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Where do I find shareholder contributions and distributions?

Pam’s question:

Unlike the 1065 K-1 for partnerships and LLC’s, I find that many 1120S K-1’s do not include the shareholder’s equity which reports contributions and distributions with the shareholder. Distributions are reported on another line, but contributions from the shareholder to the company are not reported. I request the Shareholder Basis Worksheet, but many borrowers are unfamiliar with this worksheet. Do you have any advice on how to obtain the contribution information for an S Corp?.

Linda says:

Pam, you have discovered one of several differences between 1065 K-1s and 1120S K-1s. There is no place in the 1120S tax return where capital contributed by an individual owner is listed. Here are a couple of indicators of cash ‘contributed’ into the company from the shareholder but only work if you have the entire return and a balance sheet is required.

You need the full return.

The K-1 will never tell you what an s corporation shareholder contributed. In fact, there is no place in the return that you can tell what one shareholder contributed. But you can see what the shareholders combined have been putting in.

You need the Balance Sheet

The balance sheet is not required if the company assets and receipts for the year are under $250,000. (This rule varies somewhat but applies to 1065, 1120 and 1120S. See the Other Information schedule in the respective return for the criteria. In an 1120S it is Item 10.)

If it is not required, and you are lending to this company, my guess is you have client- or CPA-prepared financials and you can look at the Balance Sheet in those financial statements for similar information.

Three places to look

These three lines will show you if one or more shareholders are putting cash into the company. You will not know which shareholder, though, without asking.

  • Decrease in Line 7 Loans to Shareholders. (One or more shareholders are paying back one or more loans.)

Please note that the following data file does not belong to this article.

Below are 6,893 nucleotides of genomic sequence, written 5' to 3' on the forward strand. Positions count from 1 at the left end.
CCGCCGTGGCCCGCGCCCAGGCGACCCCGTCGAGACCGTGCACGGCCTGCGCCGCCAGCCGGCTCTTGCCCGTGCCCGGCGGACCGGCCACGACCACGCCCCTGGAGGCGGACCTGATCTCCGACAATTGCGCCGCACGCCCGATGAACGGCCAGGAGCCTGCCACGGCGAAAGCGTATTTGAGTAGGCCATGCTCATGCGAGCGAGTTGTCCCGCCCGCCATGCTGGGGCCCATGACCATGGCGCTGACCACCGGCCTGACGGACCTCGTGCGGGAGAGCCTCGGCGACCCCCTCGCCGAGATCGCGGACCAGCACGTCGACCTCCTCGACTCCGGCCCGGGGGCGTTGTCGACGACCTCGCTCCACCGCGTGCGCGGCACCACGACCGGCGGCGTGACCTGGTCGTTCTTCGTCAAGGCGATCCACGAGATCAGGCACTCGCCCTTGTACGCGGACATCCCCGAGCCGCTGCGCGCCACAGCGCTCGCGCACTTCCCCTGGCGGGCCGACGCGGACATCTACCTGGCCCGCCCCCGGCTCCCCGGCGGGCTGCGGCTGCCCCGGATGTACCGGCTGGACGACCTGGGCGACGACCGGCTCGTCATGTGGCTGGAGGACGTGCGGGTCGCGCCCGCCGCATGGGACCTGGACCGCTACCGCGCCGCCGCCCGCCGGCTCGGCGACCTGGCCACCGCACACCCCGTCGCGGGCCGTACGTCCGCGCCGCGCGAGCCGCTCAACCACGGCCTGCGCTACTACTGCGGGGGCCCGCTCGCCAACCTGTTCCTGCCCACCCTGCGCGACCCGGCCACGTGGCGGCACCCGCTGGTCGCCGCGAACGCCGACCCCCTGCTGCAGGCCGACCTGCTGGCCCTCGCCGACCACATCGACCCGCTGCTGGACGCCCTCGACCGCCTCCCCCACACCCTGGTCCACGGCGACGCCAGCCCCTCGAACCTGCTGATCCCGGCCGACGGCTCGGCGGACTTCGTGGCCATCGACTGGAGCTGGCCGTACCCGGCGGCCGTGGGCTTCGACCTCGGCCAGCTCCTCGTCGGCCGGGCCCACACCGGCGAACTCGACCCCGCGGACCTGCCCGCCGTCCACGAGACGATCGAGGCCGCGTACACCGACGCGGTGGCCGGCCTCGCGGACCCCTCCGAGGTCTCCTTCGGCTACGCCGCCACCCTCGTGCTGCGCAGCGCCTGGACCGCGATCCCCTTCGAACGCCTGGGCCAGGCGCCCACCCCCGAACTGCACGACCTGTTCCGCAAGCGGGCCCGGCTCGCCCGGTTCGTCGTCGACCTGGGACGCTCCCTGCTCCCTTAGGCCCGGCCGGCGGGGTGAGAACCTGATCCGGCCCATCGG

• Increase in Line 23 Additional Paid-in-Capital (This could be one or more shareholders adding more or a new shareholder buying in.)
  • Increase in Line 19 Loans from Shareholders. (One or more shareholder are lending money to the company.)

What else to ask for

Your request for the Shareholder’s Basis Worksheet makes sense and since it is not a formal part of the return, I am not surprised your borrower will not be familiar. They can get it from their CPA if need be. The tax preparer is definitely tracking this.

Why the IRS is not consistent between the 1065 K-1 and the 1120S K-1

Because they do not have to be. Okay, that is a bit flippant. But remember the IRS is creating these forms solely for their needs, to determine taxable income and tax due. If there is something that is helpful to us as lenders but not relevant to the IRS, they are unlikely to include it. That is why learning about one IRS form or even a particular line on that form does not always allow us to extrapolate to another form or line. That is why I am here for you.

Need more on K-1s?

About the Author
Linda Keith CPA is an expert in credit risk readiness and credit analysis. She trains banks and credit unions throughout the United States, both in-house and in open-enrollment sessions, on Tax Return and Financial Statement Analysis. She is in the trenches with lenders, analysts and underwriters helping them say "yes" to good loans. Creator of the Tax Return Analysis Virtual Classroom at www.LendersOnlineTraining.com, she speaks at banking associations on risk management, lending and director finance topics.